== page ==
Scott Reeder: I saw a video of a social distanced concert last night, actually, before I went to bed, and some drunk lady goes up on the stage and gets in this singer’s face. He’s politely asking her to back off. She grabs his masks and pulls on him and his face or something like that.

James A. Rota II: It’s one of those moments. I don’t think anybody in any business, 

anywhere, was prepared for something of this magnitude, so it’s got to settle and then we got to figure out how to deal with it. It’s not like before when you have time to plan and you can… I don’t know. There are a lot of things that still need to be worked out.   

Emily Burton: Luckily, we’re in the creative field. I have hopes that the music industry will figure this out. There has already been cool stuff happening. The live streams were fun, and you can see things that you wouldn’t have been able to see. If you lived in the middle of Kansas, you can livestream the Grateful Dead or whatever.

Monster Riff: With that in mind there has been a lot of really creative stuff going on right now. Has there been anything that you have seen that has really stood out to you?

Emily Burton: Hmm, I don’t know…There is a YouTube series and I am blanking on what it is. I think it’s cool—a bunch of different musicians can get together and make a home video or whatever. I’ve seen a few collaborations in that sense that seem interesting and I am sure that wouldn’t have happened otherwise. It’s like “Hey, you’re sitting there, want to play with me?” while they’re sitting in their living room.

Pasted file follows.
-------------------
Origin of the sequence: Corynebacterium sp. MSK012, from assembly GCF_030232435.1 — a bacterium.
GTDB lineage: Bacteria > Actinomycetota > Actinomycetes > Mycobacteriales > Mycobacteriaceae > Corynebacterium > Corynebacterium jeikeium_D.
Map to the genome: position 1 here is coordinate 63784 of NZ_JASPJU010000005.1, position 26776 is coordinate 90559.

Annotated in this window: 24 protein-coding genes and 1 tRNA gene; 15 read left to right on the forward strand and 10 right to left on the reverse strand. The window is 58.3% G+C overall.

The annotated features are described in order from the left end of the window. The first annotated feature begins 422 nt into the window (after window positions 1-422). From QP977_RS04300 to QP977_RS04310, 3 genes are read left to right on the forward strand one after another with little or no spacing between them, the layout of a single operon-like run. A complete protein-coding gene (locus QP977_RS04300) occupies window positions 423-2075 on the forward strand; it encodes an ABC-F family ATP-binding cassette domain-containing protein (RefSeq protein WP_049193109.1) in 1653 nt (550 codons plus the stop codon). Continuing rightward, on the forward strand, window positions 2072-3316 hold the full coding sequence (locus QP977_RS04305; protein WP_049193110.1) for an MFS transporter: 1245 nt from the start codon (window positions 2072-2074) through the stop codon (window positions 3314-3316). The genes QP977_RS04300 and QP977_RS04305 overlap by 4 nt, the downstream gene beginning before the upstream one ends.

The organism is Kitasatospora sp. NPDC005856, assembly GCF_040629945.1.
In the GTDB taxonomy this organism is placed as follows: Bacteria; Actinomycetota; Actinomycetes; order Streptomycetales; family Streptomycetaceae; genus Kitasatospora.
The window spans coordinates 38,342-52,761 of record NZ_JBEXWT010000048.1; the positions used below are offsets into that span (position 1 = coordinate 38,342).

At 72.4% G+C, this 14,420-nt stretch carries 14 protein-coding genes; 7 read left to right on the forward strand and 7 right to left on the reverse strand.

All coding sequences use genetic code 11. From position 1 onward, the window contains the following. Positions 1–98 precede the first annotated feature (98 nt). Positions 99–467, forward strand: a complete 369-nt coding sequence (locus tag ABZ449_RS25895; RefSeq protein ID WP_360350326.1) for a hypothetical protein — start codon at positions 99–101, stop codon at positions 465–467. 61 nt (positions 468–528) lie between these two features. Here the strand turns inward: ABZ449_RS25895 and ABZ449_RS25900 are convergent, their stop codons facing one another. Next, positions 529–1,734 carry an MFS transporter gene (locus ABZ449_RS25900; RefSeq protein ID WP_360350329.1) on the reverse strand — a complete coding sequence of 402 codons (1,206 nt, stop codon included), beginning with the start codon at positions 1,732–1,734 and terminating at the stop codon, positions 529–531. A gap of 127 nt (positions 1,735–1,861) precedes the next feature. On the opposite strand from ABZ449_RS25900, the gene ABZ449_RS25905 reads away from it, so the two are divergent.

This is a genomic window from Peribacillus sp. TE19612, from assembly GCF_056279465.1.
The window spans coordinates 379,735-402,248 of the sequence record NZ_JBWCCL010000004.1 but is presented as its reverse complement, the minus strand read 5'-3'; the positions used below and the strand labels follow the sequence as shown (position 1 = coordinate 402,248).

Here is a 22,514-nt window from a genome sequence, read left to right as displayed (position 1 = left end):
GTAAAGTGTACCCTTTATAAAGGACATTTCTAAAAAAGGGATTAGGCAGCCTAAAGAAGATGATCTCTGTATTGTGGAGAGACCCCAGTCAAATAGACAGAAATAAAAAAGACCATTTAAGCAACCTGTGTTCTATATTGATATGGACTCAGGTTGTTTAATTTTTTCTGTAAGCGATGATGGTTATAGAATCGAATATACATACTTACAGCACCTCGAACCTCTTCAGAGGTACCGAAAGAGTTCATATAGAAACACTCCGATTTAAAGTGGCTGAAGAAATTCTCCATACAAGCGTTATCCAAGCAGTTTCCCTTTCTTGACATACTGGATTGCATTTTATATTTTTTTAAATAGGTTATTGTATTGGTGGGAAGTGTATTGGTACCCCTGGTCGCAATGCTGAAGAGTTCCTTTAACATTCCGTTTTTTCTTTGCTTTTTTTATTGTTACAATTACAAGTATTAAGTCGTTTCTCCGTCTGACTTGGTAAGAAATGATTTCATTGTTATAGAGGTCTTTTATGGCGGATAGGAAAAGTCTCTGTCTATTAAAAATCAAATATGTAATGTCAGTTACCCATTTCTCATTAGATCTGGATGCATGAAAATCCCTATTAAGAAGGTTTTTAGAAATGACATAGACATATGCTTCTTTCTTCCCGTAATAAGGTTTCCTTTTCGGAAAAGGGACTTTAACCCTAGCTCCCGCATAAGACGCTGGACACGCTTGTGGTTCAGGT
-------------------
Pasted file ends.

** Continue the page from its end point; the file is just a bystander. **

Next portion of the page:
James A. Rota II: Yeah, I agree I like those too.

Monster Riff: We’re definitely getting more mashups and different types of mashups that we probably never would have seen if it wasn’t for this.

James A. Rota II: Well, you know, the minute you pull somebody out of their comfort zone, that’s when shit gets good. I always find that if you do things differently than last time, then you’re probably doing something right, because you’re thinking about it and you’re not just relying on muscle memory. And that is true with the creative process, as anything else. I mean, we all kind of learned that with our phones and what not.

Emily Burton: Oh! We made puzzles, which I don’t think we would’ve done if everyone hadn’t gotten so into puzzles during this thing. So they’re being manufactured.

James A. Rota II: Yeah, a guy who does our merch was just like, “Hey, I am doing like seven variations of the Rolling Stones lips puzzles, do you know want to run some puzzles?” And we were like, “Sure.” And that was the impetus of that. It was like there was no planning or anything, it was just like someone hit us up and we’re like, “We can do these too!”

Monster Riff: Do you have multiple puzzles designs?

Emily Burton: No, it’s one design. It’s like a collage. It’s on our website because you can preorder it.

James A. Rota II: Again, when you learn about puzzles and what makes puzzles hard and what makes a puzzle easy, those puzzles of cityscapes and horror scenes, those are really hard because there’s not a lot of information for your brain to put together right away. So I did some research and a puzzle that has a busier photo makes for a harder puzzle, so we just did a collage

Emily Burton: We are now puzzle experts because of coronavirus.

James A. Rota II: I got my puzzle degree.

Fireball Ministry On Band Chemistry

Monster Riff: That’s awesome… Obviously, you have a lot of chemistry. You’ve been at this for a long time. Was there ever a moment that you felt like throwing in the towel?